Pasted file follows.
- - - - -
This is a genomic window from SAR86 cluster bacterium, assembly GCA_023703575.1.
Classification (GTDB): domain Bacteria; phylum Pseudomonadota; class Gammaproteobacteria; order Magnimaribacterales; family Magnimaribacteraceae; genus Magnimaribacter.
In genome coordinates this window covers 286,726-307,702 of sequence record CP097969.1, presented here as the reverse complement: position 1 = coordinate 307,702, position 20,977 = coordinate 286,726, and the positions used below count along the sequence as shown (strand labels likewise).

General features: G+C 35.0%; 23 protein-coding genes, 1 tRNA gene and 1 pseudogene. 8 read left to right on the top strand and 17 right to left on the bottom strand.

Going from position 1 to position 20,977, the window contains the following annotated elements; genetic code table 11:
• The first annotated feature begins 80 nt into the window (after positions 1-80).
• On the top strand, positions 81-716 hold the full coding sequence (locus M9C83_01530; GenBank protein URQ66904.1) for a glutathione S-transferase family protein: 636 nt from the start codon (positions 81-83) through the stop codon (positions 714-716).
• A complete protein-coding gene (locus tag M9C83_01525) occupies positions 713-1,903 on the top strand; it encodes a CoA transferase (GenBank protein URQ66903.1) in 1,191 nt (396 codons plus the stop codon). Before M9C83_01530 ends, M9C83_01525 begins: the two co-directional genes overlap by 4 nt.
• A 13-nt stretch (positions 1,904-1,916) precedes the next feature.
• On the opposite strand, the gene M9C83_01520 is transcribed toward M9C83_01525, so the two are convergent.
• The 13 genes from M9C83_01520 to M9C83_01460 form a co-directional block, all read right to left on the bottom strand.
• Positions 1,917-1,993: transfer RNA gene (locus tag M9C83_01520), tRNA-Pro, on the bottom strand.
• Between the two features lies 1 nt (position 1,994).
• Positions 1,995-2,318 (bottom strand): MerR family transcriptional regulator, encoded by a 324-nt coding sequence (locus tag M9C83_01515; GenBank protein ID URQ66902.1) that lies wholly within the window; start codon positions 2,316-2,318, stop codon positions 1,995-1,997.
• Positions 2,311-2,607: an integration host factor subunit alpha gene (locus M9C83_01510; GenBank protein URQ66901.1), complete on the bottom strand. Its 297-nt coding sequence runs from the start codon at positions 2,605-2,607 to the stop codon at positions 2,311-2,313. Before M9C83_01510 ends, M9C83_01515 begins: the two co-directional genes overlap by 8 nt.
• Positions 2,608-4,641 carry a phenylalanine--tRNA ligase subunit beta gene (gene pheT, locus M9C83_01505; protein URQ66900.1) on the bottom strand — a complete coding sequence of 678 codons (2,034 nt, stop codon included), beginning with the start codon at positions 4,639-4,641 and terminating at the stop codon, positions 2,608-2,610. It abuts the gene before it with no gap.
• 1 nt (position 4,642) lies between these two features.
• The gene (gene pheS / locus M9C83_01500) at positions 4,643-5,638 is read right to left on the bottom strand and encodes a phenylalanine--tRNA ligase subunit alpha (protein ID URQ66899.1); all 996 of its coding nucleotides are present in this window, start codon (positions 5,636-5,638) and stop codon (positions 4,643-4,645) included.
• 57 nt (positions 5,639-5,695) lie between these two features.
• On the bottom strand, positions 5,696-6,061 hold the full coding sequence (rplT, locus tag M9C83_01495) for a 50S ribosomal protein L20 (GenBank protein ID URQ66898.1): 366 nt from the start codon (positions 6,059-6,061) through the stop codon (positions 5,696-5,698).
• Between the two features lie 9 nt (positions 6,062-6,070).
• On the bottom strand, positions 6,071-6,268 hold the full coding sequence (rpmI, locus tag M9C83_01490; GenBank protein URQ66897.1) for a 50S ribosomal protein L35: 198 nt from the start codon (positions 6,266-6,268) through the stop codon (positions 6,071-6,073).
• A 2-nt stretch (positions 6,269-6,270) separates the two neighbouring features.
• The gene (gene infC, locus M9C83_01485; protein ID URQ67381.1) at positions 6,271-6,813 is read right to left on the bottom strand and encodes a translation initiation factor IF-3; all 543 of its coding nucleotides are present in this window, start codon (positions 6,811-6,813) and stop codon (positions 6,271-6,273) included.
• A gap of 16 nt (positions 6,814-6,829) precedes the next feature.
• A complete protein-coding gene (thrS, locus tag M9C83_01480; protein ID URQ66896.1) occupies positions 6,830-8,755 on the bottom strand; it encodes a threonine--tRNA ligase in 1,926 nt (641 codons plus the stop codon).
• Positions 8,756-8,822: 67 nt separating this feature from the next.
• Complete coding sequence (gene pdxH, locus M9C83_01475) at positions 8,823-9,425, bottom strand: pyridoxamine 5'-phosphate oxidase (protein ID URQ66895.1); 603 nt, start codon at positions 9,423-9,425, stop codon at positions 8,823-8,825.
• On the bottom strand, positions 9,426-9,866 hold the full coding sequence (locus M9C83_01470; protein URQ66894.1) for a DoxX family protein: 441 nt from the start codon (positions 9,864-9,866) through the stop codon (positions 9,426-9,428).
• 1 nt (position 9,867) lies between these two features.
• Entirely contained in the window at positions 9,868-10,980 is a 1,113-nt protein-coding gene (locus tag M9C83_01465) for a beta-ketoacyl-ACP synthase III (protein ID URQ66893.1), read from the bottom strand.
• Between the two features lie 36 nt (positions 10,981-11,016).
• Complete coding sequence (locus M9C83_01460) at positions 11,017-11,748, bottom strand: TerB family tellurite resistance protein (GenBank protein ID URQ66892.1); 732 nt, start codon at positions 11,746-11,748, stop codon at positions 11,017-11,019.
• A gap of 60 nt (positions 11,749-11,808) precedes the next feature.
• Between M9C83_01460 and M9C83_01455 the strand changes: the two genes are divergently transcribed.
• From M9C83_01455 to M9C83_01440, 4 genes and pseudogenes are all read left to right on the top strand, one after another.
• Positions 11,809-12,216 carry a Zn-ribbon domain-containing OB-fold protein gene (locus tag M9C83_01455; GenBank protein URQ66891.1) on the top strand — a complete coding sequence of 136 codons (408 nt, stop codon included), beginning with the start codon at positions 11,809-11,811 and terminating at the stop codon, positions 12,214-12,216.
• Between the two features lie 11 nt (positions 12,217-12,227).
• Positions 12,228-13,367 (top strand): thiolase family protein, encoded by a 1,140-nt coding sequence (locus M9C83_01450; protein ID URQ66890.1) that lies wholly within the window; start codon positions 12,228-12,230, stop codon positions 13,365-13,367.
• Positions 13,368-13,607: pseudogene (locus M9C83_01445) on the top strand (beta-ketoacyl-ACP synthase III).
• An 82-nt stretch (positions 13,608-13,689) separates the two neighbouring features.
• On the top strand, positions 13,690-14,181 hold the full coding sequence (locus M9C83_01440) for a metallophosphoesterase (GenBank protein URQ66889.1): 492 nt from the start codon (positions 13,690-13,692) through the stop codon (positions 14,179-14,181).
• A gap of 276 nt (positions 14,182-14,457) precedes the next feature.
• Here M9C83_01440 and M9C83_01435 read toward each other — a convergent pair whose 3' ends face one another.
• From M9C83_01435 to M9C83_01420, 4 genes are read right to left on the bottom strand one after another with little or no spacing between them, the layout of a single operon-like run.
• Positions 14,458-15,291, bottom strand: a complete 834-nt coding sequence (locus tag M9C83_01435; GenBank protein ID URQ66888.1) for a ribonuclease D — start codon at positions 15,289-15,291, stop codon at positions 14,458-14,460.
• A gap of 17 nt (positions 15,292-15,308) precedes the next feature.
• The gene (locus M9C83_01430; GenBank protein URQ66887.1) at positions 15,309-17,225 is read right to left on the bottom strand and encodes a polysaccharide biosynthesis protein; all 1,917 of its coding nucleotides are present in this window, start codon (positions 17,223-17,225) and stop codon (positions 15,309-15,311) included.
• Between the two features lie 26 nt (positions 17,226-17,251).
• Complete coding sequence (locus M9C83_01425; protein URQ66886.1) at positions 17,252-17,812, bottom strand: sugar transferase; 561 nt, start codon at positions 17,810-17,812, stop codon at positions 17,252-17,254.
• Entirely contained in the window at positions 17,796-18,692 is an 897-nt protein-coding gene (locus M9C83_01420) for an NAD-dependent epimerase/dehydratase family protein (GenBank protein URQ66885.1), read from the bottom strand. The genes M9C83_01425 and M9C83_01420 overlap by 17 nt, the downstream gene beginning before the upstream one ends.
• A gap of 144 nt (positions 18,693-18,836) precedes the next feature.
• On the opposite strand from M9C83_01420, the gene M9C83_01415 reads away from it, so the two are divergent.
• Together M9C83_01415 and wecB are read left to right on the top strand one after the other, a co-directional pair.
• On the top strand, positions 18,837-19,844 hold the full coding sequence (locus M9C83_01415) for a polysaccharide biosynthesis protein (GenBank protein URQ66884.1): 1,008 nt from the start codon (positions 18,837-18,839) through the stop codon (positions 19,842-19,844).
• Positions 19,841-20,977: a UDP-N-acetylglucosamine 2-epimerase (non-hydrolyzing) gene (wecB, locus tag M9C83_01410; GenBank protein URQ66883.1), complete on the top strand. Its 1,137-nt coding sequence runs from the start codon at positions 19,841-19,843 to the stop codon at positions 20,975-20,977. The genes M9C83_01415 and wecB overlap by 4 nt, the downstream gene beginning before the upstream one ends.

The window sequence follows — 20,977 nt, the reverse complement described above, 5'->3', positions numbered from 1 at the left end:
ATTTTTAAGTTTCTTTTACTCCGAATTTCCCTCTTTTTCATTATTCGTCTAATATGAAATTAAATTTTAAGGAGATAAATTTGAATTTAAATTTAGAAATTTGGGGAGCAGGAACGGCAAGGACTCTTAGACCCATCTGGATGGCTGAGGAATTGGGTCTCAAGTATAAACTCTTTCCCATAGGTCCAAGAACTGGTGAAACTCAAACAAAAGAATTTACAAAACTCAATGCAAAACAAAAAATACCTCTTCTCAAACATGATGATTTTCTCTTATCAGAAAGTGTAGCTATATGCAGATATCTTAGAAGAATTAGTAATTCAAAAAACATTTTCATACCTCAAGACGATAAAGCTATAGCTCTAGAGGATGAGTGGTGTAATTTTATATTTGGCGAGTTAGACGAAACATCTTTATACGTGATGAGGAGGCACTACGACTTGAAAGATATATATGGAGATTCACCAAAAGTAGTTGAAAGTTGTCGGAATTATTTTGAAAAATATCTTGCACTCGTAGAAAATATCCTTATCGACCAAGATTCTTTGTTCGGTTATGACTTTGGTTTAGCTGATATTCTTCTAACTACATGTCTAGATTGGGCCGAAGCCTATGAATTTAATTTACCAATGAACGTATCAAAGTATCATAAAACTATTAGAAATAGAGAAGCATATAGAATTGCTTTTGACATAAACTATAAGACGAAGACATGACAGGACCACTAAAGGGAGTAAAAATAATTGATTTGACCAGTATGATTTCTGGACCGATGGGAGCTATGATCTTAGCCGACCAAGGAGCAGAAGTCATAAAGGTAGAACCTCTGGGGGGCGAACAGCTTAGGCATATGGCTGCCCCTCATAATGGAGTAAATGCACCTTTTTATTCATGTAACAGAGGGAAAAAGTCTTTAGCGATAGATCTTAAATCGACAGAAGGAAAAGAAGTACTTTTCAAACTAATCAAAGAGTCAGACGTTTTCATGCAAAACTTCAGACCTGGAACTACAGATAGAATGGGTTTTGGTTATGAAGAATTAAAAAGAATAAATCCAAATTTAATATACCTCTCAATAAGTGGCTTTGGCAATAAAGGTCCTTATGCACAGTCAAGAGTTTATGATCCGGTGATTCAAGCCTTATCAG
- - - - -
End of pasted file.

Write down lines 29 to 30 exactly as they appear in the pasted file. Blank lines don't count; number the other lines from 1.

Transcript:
• On the bottom strand, positions 9,426-9,866 hold the full coding sequence (locus M9C83_01470; protein URQ66894.1) for a DoxX family protein: 441 nt from the start codon (positions 9,864-9,866) through the stop codon (positions 9,426-9,428).
• 1 nt (position 9,867) lies between these two features.